The abandoned yachts on St. Maarten
Ten months after the disaster with Hurricane Irma, St. Maarten is still in ruins. Between the rubble of broken houses, roads and cars, lay expensive yachts that have been thrown onto the land by the hurricane and left behind by the owners. Many of those boats were bought with illegal money, experts told me.
The insurance has compensated the damage and the owners laundered their money. But they have left their mess behind. While many residents of St. Maarten are waiting for the insurance to pay, or have received too little money, these rich people seem to have left with their profit. Hurricane Irma has destroyed the lives of families, but made these rich people even richer. Partly because of the efforts of the residents, a lot of rubble has been cleared up and because of the help of companies, tourists can return to the hotels, to the casinos and to the beach. You see many new yachts coming in already. Who knows, maybe these are the same people who left their wrecked boats behind after the hurricane.
Last week I briefly visited St. Maarten, with the Kingdom relations Committee of the Second Chamber of the Dutch Parliament. The Netherlands is investing more than 500 million euros in the reconstruction and we wanted to see if this money is being spent well. I have spoken to many people on the island who complained that it takes so long before the damage is restored. The person I unfortunately did not see during the visit is Christophe Emmanuel, the Member of the St. Maarten Parliament who wants to take me to court, because I have called him a fraud in this newspaper. That is unfortunate, because I like talking with my colleagues in the Kingdom. If Mr. Emmanuel is really hurt, he could have told me so last week. That’s better than sending threatening letters. But Emmanuel was nowhere to be seen. However, I was approached in the street by people who told me that I should not be intimidated and should continue my criticism, because many people share it. Citizens came to me with more stories about fraud and intimidation by Emmanuel.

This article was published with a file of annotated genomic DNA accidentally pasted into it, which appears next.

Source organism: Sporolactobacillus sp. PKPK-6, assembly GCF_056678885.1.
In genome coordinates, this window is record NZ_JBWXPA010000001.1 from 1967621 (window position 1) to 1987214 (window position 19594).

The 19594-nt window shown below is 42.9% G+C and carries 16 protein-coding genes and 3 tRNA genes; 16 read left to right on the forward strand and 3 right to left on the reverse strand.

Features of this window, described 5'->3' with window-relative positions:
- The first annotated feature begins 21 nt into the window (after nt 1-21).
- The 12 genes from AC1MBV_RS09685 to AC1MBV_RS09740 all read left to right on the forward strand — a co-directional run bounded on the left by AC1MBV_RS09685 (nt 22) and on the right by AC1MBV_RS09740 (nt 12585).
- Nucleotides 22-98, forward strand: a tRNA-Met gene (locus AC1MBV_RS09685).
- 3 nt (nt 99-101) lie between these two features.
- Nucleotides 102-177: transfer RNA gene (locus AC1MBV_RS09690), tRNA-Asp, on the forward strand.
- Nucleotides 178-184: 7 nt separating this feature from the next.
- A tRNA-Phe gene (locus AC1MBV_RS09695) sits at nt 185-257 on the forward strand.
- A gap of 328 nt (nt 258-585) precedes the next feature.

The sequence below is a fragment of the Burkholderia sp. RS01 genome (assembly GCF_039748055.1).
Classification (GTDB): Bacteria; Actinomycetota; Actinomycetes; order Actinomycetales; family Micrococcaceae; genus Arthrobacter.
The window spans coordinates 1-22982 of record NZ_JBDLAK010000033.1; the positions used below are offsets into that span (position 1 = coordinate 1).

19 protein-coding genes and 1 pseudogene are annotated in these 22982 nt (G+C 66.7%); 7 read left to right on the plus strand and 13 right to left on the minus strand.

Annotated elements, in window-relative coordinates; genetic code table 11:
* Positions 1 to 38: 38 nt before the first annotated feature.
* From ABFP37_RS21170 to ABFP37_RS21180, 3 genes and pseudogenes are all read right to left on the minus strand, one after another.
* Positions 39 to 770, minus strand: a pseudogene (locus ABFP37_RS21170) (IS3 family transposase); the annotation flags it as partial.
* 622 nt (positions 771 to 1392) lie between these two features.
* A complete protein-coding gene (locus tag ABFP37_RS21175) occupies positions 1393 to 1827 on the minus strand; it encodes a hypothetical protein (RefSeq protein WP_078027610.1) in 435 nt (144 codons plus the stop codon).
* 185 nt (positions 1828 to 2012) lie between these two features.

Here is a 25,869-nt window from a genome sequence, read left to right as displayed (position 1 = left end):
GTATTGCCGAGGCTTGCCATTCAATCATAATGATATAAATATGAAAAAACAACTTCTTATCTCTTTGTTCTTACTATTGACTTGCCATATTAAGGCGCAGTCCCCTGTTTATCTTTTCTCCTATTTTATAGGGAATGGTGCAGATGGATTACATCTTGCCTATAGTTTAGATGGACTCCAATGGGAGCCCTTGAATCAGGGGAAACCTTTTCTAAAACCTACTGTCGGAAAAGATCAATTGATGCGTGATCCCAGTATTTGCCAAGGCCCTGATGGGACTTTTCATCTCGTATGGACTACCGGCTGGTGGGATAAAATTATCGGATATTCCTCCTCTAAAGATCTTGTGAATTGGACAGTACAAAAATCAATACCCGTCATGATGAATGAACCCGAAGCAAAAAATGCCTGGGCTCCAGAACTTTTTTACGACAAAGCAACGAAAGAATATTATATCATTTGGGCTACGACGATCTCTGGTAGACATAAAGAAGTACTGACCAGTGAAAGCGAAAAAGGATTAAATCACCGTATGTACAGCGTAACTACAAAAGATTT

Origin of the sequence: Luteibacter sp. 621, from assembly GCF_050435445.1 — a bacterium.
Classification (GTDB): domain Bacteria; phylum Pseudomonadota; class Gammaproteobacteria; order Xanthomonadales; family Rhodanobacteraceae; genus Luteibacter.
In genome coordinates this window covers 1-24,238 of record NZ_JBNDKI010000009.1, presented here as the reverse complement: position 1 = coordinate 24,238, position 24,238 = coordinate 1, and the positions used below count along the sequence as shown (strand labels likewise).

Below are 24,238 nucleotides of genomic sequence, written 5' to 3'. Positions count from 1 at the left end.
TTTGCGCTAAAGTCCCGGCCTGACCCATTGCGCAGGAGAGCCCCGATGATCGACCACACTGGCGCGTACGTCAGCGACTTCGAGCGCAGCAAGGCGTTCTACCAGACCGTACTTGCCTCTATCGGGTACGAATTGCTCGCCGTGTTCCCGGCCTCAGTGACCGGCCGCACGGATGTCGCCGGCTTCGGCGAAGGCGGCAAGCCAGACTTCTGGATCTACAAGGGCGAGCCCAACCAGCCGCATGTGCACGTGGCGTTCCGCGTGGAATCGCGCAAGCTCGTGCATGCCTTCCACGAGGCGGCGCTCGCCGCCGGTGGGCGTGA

Of course I don’t know which of these allegations are true or not. But there are enough things that I would like to investigate. I also heard people say that they are angry about the giant flag pole that Christophe Emmanuel had put up after the hurricane, as a sign of national pride. However, at this moment there is no flag, which has happened before. People say the large sum it took to erect the flag pole could have been better spent repairing their roof. We also spoke with the new St. Maarten government and I must say that I have faith in these ministers. But behind these ministers are also people I trust less. However, these are the people that are pulling the strings on the island. Politicians who have done little in the past for the ordinary people, but seem to have good contacts with the people on those expensive yachts. Much of the wealth on St. Maarten is in the hands of foreigners, who refuse to contribute anything to the island. But all those abandoned yachts must have an owner right? We could track these people and see if they have honestly obtained their boat. And we can also force them to clean up their junk.
Ronald van Raak is a Member of the Second Chamber of the Dutch Parliament for the Socialist Party (SP).
Photo credit: Persbureau